Moreover, a habit of superficial reading greatly injures the memory. An insufficiency of time is necessarily allowed it to select its subjects and give them the stamp of thought's revision before they are imprinted on its tablets. Thus a mass of worthless matter is poured in upon it, till full and overflowing, when chaos assumes the sway and revels in its strength. It loses its former spring and vigor, and its tenacity becomes impaired from the mere barrenness of its resources. And if we examine the qualities that constitute an able reasoner, we again find the effects of this habit to be detrimental, and in no wise advantageous. For able reasoning requires a wide extent of useful knowledge to furnish the materials, and a habit of clear and patient thought in applying that knowledge, both of which qualifications are incompatible with the very , name of a superficial reader.
With such views as these on a subject that deeply interests us all, I have endeavored to show the great injury necessarily sustained by those persons who are literally swallowing the trash of the day. The mind, the memory, and all of real worth in man, are to be thrown away for the foolish purpose of gratifying a momentary and worthless pleasure. In these remarks, however, I by no means object to the perusal of those works which recognize as their authors, any of those brightest stars that at times illumine the literary world, whose genius is studiously devoted to the promotion of virtuous knowledge. History, however, should unfold to our view the experience of past ages, by
which to guide our judgments, and the Philosophy of other times should render us its willing aid in exa. mining the mysteries of nature. : We should avoid the light productions that are daily issuing from the press, whose fame is but to live and die; and die in the obscurity from whence they emanated. The pleasure of their perusal should yield to a thirst for refined and elevated knowledge, an acquisition that will deeply affect ourselves, and one that will sustain and even exalt the character of an American citizen.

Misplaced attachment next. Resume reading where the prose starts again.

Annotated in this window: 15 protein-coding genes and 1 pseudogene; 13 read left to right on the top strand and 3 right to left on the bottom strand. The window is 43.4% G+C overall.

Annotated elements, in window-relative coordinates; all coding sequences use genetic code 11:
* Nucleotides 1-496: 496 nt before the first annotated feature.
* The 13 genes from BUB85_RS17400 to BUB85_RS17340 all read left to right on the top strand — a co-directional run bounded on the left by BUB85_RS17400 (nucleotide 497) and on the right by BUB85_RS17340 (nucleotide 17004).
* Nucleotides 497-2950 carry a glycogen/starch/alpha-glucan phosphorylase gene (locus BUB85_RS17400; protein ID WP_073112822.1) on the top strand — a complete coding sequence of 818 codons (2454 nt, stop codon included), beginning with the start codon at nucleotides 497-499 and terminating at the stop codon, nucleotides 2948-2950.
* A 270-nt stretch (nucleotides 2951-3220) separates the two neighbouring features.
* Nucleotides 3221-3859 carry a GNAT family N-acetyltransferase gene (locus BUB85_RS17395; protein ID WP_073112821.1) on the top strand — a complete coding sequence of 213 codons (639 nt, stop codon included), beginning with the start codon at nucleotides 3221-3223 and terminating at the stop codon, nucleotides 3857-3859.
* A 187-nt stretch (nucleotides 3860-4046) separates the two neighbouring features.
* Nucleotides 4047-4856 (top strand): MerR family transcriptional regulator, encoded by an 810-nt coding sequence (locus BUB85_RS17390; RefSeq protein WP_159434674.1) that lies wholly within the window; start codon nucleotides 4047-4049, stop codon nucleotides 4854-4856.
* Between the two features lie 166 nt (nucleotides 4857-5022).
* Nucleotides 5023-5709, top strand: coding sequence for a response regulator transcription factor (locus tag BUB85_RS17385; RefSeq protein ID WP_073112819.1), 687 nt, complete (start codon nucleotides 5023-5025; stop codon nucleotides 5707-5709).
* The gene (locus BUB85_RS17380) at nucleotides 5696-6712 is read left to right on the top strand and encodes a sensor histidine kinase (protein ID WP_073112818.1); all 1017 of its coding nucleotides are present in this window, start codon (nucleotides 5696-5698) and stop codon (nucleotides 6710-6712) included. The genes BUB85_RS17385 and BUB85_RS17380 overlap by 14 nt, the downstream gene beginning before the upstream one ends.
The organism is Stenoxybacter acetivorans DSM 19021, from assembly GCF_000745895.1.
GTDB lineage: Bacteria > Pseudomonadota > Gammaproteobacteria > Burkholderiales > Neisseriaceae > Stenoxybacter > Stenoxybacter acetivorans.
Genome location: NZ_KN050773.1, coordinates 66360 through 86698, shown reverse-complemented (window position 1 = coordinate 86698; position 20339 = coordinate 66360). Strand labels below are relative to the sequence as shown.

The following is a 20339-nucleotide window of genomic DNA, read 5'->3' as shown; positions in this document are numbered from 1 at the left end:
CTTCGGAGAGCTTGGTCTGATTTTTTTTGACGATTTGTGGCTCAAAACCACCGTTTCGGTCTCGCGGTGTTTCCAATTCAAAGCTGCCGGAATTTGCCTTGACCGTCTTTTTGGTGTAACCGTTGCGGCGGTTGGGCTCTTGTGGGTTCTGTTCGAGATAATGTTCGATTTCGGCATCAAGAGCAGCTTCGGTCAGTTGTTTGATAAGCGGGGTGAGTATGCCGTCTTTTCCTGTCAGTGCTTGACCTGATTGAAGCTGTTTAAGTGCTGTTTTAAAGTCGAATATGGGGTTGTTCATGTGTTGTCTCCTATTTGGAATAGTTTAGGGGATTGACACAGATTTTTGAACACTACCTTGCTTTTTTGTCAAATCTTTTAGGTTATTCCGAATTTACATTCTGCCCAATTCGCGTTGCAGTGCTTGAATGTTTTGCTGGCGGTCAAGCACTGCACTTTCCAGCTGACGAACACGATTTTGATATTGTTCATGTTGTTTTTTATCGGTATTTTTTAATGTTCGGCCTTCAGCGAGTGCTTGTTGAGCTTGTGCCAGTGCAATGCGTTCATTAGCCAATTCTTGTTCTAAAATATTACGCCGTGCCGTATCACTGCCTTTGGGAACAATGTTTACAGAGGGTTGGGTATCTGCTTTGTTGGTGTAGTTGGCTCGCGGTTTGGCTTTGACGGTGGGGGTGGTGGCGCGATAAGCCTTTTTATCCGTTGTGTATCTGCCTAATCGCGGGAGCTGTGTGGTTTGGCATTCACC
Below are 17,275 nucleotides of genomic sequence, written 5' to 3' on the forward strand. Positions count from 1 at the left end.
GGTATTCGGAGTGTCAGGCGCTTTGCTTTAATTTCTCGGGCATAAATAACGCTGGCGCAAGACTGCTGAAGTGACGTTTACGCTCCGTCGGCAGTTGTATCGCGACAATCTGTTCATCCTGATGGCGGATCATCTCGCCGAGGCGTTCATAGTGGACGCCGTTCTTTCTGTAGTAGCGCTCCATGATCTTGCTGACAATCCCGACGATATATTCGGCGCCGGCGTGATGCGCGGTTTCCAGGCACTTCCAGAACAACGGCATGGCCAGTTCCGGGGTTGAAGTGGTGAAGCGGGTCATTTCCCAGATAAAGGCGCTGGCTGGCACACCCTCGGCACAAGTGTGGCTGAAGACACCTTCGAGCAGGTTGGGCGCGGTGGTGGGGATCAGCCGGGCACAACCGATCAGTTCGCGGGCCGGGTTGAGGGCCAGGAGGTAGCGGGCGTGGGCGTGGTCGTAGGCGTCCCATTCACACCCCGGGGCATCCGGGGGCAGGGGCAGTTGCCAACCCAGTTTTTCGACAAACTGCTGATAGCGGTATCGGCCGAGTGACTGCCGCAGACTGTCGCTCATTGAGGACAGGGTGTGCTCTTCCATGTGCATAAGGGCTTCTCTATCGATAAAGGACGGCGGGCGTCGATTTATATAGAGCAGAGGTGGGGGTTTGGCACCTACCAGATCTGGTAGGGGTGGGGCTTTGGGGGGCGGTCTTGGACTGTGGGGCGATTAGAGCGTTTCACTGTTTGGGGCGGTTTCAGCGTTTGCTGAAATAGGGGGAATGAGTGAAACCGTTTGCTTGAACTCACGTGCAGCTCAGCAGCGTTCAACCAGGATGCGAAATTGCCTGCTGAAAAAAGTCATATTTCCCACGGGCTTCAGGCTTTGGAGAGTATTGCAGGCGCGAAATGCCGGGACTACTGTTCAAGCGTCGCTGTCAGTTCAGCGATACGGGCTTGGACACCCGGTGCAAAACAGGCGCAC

INCREASE OF THE NUMBERS OF MANKIND. On the supposition that the human race has a power to double its numbers 4 times in a century, or once in each succeeding period of 25 years, as some philosophers have computed, and that nothing prevented the exercise of this power of increase, the descendants of Noah and his family, would have now increased in the following number: 1, 496, 577, 676, 626, 844, 588, 240, 573, 268, 701, 473, 812, 127, 674, 924, 007, 424. The surface of the earth contains, of square miles, ....... 296,643,3:15 Mercury, and all the other planets, contain about, ..... 46,790,511,000 The sun contains ....
2,489,887,174,553 Hence, upon the supposition of such a rate of increase of mankind, as has been assumed, the number of human beings now living would be equal to the following number for each square mile upon the surface of the earth, the sun and all the planets ; 61,062,000,000 000,000,000,000,000,000,000,000; or to the following number for each square inch : 149,720,000,000,000 000,000,000,000,000. This last number alone is infinite with relation to human conception. Merely to count it would require an incredible period. Sup. posing the whole inhabitants now upon the surface of the globe to be one thousand millions, which is believed somewhat to exceed the actual number; and supposing that this multitude, infants and adults, were to be employed in nothing else but counting; that each were to work 365 days in the year, and 10 hours in the day, and